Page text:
ERIN, Wis. – Tommy Fleetwood is among the long shots who has given himself a real shot to win the U.S. Open.
Fleetwood, a 26-year-old Englishman, arrived at Erin Hills this week having missed the cut in six of the seven major championships he played, but you wouldn’t know it by the way he’s carrying himself.
“I played very well today, and I felt very comfortable,” Fleetwood said.
Fleetwood’s 4-under-par 68 Saturday left him one shot off the lead. The two-time European Tour winner loved the way he played under pressure through most of Saturday, but he was especially proud of how rebounded the one time he really screwed up.
Fleetwood loved the way he salvaged a bogey from the mess he was making at the last hole of the day.
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“That fifth shot at 18 was my best shot of the day,” Fleetwood said.
That was his chip shot to 3 feet, which may have set up one of the best bogeys he’ll ever make. It came after he chunked a chip, then putted his long birdie attempt off the green and down a steep slope behind the hole.
“It was a good bogey,” Fleetwood said.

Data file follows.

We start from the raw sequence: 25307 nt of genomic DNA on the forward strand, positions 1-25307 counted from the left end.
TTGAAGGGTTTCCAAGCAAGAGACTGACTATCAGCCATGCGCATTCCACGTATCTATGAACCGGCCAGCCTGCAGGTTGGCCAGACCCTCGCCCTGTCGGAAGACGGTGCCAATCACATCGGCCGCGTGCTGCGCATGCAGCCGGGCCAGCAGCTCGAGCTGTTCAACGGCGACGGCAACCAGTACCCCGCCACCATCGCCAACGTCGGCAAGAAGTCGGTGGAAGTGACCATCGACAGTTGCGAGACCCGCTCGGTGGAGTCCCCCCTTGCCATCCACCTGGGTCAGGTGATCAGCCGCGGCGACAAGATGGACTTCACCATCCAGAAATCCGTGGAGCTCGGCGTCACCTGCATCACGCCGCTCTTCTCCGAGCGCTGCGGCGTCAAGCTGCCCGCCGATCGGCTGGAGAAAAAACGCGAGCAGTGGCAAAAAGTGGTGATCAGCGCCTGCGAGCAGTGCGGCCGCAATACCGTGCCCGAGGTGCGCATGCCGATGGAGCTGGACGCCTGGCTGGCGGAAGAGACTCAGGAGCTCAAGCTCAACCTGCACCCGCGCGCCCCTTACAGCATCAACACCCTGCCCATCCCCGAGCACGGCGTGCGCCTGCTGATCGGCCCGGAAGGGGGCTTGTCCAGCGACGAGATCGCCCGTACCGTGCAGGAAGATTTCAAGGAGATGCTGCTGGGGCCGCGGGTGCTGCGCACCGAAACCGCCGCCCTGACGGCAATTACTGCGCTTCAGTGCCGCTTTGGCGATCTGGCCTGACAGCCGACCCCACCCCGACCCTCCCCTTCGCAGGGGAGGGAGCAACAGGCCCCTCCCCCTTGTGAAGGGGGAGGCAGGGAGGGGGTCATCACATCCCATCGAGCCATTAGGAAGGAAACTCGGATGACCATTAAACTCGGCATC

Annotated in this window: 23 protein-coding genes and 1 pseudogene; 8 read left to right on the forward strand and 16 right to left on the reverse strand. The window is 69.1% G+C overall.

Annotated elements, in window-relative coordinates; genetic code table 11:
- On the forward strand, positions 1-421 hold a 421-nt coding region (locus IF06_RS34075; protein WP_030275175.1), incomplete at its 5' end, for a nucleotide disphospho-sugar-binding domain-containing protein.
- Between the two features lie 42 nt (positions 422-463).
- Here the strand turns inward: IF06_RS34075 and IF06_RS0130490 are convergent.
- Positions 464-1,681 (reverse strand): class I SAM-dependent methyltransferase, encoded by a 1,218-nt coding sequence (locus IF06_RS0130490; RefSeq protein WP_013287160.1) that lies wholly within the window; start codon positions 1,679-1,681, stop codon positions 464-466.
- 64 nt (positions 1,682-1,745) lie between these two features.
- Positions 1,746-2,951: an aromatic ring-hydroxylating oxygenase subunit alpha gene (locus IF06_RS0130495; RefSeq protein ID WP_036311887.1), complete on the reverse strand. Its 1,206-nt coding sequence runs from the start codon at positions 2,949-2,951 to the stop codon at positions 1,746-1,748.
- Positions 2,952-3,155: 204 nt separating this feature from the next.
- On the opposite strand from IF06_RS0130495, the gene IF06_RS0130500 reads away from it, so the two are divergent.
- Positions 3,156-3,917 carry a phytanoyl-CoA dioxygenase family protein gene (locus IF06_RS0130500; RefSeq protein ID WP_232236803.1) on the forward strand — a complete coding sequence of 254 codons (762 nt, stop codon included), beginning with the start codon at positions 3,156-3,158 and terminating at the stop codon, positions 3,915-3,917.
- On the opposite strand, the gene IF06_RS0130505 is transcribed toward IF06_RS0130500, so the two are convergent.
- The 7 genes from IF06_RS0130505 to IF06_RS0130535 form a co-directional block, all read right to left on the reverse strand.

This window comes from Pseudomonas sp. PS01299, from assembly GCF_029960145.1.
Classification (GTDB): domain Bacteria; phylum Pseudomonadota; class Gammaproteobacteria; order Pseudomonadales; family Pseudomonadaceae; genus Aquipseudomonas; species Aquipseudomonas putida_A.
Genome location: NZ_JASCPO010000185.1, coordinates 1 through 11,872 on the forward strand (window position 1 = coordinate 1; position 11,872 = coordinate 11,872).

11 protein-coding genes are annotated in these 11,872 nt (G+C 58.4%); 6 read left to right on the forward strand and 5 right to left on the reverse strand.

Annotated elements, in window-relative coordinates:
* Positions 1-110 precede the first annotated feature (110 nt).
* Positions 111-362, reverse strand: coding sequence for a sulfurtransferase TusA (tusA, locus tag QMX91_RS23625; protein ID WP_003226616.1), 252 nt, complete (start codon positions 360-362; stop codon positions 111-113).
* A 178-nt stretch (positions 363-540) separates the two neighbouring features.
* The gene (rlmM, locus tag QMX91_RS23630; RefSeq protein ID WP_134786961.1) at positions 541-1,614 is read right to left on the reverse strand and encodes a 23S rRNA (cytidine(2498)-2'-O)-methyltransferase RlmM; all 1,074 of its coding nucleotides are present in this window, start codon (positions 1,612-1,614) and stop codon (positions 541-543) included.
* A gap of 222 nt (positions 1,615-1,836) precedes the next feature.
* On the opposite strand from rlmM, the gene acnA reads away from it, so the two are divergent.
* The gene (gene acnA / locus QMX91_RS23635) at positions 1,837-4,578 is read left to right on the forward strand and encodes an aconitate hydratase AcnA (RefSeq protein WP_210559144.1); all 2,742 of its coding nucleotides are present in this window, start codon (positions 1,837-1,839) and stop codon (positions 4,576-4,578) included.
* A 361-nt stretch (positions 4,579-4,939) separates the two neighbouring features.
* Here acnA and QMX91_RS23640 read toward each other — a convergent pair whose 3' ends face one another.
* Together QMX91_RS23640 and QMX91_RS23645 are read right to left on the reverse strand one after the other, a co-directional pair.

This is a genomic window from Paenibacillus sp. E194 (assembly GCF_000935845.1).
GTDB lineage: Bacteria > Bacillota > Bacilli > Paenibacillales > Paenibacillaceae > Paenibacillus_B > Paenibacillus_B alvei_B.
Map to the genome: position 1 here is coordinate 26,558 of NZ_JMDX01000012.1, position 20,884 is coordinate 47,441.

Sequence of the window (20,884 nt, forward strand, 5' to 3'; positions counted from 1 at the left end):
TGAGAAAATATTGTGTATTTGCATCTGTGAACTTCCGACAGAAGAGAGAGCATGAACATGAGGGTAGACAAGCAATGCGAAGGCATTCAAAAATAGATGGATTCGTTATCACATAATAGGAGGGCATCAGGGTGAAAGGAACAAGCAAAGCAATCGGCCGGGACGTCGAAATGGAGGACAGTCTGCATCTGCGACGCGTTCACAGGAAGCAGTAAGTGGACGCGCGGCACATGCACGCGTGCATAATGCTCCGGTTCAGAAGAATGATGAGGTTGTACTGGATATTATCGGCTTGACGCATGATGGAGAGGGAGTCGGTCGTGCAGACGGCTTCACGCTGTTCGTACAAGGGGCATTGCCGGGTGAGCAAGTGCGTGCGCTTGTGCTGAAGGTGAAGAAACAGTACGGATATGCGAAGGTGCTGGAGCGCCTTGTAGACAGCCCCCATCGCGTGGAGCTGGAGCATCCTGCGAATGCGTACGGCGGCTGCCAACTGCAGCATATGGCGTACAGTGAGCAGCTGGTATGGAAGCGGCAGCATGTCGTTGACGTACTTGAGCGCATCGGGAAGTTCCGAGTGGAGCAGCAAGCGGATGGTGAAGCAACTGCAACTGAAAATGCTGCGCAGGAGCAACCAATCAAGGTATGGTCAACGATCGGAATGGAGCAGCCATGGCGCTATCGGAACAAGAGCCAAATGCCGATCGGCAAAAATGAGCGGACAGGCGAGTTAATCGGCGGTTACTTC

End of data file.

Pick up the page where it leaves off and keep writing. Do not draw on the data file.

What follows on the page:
That bogey helped steady Fleetwood.
“This is my first time in contention in a major, so whatever happens I’ll be doing my best and seeing how well I can finish,” he said. “And that’s all you can do.”
Fleetwood was asked what winning would mean.
“It would change my life, I know that,” he said. “I’ve pictured winning the U.S. Open a lot of times before. Doing it all night is not going to help and not make any difference. It’s just, concentrate on each day as it comes. If I have to wake up with the same feelings tomorrow, I’m going to have a chance.”
Even if Fleetwood doesn’t win, there’s a nice consolation potentially waiting. He secured special temporary status on the PGA Tour with his tie for 10th at the Arnold Palmer Invitational in March and will likely wrap up his Tour card for next season with a top-15 finish Sunday at Erin Hills.